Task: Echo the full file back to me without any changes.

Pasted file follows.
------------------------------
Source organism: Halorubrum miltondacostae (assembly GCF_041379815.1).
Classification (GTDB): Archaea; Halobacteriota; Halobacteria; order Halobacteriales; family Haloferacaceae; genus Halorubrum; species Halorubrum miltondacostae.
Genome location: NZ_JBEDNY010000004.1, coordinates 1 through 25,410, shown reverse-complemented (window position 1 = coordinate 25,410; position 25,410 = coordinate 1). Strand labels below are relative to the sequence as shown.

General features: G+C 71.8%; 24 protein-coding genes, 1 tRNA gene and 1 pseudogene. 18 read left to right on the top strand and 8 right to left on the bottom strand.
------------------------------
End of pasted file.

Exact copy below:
Source organism: Halorubrum miltondacostae (assembly GCF_041379815.1).
Classification (GTDB): Archaea; Halobacteriota; Halobacteria; order Halobacteriales; family Haloferacaceae; genus Halorubrum; species Halorubrum miltondacostae.
Genome location: NZ_JBEDNY010000004.1, coordinates 1 through 25,410, shown reverse-complemented (window position 1 = coordinate 25,410; position 25,410 = coordinate 1). Strand labels below are relative to the sequence as shown.

General features: G+C 71.8%; 24 protein-coding genes, 1 tRNA gene and 1 pseudogene. 18 read left to right on the top strand and 8 right to left on the bottom strand.